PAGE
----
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Italian manufacturer Bimota is planning to become a chassis developer for private teams entering the new Moto2 600cc racing prototype class.

It's a return to the roots of the original company for Bimota, which began in the early 1970s making components for GP racing bikes.

The plan is to make chassis and swingarm parts that can be bolted onto the racing 600cc engines from whichever manufacturer the private teams choose to use.

Bimota's Anacleto Bernabei said: "This is an important move for Bimota and a real return to the very essence of what Bimota is all about."

MCN understands that Bimota staff attended this week’s 125 and 250GP test in Jerez to make teams aware of its future plans, while also gauging the level of interest.

Four-stroke 600 bikes will replace the current two-stroke 250GP format in 2011, though many expect the new Moto2 machines to race in a combined class next year before 250s are banned.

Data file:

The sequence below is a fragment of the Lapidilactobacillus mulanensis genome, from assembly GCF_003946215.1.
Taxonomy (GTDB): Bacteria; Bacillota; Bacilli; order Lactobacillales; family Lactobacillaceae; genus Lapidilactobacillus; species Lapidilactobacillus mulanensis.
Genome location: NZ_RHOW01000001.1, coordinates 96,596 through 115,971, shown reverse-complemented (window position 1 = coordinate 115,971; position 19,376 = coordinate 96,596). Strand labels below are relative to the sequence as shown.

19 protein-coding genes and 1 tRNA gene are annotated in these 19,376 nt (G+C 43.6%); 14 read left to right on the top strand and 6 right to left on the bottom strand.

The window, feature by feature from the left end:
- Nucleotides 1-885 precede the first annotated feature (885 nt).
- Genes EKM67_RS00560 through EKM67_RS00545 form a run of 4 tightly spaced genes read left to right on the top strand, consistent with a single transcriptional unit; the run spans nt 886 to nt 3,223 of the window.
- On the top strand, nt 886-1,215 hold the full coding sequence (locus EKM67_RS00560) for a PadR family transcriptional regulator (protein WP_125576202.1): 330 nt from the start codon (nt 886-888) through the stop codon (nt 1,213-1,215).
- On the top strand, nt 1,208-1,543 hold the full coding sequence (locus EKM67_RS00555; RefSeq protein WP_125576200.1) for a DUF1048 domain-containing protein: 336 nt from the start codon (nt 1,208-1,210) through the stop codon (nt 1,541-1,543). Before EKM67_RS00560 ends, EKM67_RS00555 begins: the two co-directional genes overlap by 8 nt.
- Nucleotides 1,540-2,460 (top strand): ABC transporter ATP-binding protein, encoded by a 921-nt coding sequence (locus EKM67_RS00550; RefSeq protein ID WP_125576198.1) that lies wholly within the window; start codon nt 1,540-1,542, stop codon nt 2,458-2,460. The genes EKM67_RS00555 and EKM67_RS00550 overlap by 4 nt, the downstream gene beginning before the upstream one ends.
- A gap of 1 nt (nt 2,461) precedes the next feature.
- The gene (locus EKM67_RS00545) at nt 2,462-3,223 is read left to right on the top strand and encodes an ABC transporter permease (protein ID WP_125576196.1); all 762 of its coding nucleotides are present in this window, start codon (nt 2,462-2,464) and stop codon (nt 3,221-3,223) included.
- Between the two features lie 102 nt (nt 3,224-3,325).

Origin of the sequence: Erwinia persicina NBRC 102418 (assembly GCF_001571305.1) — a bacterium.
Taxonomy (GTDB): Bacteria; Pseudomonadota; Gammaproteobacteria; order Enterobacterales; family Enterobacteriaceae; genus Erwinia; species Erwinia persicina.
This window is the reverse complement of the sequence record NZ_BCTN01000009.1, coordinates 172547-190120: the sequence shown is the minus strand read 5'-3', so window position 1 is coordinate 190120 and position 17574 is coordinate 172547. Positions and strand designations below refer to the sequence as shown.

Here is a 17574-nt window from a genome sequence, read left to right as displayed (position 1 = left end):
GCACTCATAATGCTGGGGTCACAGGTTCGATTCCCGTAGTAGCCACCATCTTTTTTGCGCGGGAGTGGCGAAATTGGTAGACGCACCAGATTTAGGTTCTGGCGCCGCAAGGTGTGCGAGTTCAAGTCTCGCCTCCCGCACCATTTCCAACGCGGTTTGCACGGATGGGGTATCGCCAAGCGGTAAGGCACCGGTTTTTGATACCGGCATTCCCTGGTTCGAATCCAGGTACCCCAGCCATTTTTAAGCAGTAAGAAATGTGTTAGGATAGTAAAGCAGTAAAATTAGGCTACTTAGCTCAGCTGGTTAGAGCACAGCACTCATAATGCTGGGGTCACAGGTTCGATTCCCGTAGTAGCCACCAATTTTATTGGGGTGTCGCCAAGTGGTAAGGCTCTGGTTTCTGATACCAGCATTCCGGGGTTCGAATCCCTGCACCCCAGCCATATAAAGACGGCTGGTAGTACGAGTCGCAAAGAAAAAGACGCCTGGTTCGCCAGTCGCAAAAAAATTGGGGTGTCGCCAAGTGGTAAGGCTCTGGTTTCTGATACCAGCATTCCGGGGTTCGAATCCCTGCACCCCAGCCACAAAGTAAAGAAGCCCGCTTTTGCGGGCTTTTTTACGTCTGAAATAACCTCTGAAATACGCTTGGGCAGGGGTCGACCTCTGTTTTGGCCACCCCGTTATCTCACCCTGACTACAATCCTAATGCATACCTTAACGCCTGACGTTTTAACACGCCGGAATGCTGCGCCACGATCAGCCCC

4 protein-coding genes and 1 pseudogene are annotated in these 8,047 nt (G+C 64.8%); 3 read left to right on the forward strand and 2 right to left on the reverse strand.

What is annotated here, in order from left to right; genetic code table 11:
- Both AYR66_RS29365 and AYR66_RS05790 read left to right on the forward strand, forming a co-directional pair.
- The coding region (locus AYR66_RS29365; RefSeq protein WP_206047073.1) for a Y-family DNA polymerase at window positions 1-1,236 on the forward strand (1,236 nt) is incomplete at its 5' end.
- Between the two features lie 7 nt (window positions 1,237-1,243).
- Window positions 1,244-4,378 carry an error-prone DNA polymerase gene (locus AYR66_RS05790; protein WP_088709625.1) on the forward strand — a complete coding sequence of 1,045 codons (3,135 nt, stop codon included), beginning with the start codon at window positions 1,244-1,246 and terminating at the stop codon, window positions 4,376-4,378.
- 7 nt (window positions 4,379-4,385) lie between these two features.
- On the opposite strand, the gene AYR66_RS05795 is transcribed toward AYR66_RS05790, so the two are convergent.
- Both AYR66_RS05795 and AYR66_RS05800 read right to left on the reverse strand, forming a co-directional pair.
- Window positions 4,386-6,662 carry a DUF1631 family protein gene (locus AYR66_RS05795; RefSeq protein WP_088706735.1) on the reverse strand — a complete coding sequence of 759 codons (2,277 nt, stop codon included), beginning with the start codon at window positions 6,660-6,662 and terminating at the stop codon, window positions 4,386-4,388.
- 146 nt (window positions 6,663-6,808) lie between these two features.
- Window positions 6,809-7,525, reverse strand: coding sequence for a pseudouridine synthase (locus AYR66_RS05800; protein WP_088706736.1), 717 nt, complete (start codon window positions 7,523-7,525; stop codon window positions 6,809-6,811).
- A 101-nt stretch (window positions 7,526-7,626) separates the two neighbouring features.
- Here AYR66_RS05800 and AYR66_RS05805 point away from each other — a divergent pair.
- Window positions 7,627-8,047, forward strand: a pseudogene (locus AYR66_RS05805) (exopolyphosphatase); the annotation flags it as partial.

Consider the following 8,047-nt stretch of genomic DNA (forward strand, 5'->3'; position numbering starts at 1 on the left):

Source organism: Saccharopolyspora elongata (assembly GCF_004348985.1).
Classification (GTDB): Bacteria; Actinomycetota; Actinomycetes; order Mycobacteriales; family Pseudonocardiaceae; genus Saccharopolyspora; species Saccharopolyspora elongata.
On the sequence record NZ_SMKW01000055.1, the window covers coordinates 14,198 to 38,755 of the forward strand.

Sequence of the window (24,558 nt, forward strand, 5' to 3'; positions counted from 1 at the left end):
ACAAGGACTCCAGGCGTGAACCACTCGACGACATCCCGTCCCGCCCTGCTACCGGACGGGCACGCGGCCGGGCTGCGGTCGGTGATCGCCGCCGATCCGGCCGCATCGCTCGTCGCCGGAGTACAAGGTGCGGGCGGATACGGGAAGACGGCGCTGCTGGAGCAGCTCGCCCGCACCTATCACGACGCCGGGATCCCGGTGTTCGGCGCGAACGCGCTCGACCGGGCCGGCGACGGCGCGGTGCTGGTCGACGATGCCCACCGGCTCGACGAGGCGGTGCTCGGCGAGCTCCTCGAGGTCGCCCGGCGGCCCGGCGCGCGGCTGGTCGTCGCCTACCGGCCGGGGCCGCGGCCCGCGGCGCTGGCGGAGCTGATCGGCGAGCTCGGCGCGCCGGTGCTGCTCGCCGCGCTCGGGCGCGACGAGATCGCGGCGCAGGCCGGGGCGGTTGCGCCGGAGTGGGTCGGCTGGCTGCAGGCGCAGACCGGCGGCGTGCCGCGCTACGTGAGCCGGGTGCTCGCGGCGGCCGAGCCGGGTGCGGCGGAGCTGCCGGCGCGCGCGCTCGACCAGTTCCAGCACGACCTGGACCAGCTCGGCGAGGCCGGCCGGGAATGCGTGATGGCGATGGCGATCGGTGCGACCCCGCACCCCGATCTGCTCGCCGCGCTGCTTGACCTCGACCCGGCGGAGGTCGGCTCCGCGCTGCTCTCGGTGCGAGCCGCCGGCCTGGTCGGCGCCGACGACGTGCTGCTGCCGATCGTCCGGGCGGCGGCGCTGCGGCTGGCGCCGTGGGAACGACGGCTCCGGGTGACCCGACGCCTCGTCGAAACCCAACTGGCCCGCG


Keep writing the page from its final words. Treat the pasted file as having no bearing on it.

The philosophy of the new 600cc class is to make racing more affordable, with bikes costing around £100,000 for teams to lease.

It is thought that several teams starting a project from scratch would be looking to source key components like chassis, while also using tuners to tweak the four-stroke engines.

Bimota is the first company to express interest in building chassis, while Scott Redding’s Blusens Aprilia team (see below) will unveil its own Moto2 machine in Spain next Tuesday.

The only other bike designed for the new class seen in public was unveiled by Moriwaki at the Suzuki Eight-hour endurance race in Japan last year.

There will soon be a dedicated MotoGP2 section on the Bimota website at
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